The current video gaming audience is nearly equally split between men and women (54 percent vs 46 percent ), defying the stereotype that gaming is a male-dominated activity. People from all around the globe gather to play games, even if they cannot speak the same language. These new connections help gamers empathise and build compassion across cultures.
And even if you're on opposing political or geographical sides, you share more than you realise. First, we must learn to empathise with others who are unlike us.
Games have more power than just evoking emotions. Adult gamers increasingly play with others in groups, both online and offline. Matchmaking servers and algorithms bring these strangers together to achieve a common goal.
the Xbox Adaptive Controller allows persons with restricted movement to enjoy games on the Xbox
One mechanism alone has developed new social components and methods to participate in video game culture. Teamwork and camaraderie are fostered as well as a deeper understanding of one another as players from all backgrounds work together to attain a shared objective. Also, esports fans who gather online to discuss events, or those who travel long distances to attend live events, frequently bond over their shared passion for teams and people.
Accessibility has also been increasingly prioritised. In 2008, one in every five casual gamers had a physical disability. Advocacy organisations like AbleGamers, which strives to enhance the quality of gaming for disabled individuals, have helped disabled gamers. As of 2018, the Xbox Adaptive Controller allows persons with restricted movement to enjoy games on the Xbox. In 2015, a Sony PS4 system update brought text-to-speech, button remapping, and a larger typeface. Users may also now control on-screen activities via Tobii, an eye-tracking peripheral.
The gaming community is expanding dramatically now that more people can play more games in whichever manner they choose. Their ability to connect and build communities may make them better social change agents.
Lual Mayen - a South Sudanese refugee - is the CEO of Junub Games, an American video game production firm. Inspired by his own personal experiences, he has spearheaded games that promote peace and conflict resolution. In his debut game - Salaam (2018) - the player takes the viewpoint of a refugee, with the gameplay being based around survival elements: the player must avoid explosions, get water, and seek energy points. Through Junub's philanthropic affiliations, portions of the game revenue is used to directly benefit refugees.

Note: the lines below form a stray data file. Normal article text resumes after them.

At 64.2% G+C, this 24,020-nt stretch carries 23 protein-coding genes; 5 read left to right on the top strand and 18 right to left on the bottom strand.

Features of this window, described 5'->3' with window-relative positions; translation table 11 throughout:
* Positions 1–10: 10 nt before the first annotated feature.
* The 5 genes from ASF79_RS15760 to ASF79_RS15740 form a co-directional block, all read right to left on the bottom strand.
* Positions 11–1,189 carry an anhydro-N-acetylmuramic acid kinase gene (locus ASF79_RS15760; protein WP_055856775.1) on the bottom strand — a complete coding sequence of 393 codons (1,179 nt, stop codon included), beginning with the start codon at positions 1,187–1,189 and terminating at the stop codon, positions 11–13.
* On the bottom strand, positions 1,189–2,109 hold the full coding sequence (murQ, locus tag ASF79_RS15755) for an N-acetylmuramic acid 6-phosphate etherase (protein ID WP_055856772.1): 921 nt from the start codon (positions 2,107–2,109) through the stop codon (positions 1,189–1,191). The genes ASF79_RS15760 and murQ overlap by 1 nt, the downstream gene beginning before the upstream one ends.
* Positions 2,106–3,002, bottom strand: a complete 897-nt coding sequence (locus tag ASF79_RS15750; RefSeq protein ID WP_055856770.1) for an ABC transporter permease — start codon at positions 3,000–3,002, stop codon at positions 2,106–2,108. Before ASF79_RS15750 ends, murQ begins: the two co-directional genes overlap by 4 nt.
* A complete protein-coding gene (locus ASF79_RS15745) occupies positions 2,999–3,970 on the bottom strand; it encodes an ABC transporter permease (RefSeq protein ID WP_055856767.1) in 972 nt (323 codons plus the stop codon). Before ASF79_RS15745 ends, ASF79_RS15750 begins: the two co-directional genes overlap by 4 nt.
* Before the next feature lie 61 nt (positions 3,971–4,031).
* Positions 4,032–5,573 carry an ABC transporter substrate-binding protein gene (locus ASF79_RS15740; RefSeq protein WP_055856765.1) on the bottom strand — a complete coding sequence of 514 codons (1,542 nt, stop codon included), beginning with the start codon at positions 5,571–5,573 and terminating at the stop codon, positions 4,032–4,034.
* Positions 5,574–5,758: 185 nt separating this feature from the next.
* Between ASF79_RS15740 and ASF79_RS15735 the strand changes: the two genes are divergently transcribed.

Games for Change is actively establishing an industrial gaming community. Video games may be a powerful tool for social change that non-profits may use to build a community around. Games for Change hosts events like XR Brain Jam, a hackathon that brings together academics and game creators to encourage the creation of innovative health-related games.
All of this is addressed at the annual Games for Change Festival, which also includes educational games. Edtech, journalists and educators from all around the world gather to explore how to effectively use this media for social benefit.
In an increasingly splintered culture, these soft skills help young athletes better heal the rifts
Students that take part in the Games for Change Student Challenge develop strong personal qualities, such as: empathy, cooperation, creativity, and communication. In the hands of children, games become one of the most potent methods to tell tales. Increasing "empathy and awareness of diversity" and producing "macro-minded citizens" via games.
In an increasingly splintered culture, these soft skills help young athletes better heal the rifts. Sports bring together people from diverse cultures, beliefs, and ages, and they realise they have a lot in common.
Social interaction via video games has never been more vital, particularly in today's more polarised society. In our increasingly divided world, video games enable us to rediscover the value of play, community, and social impact.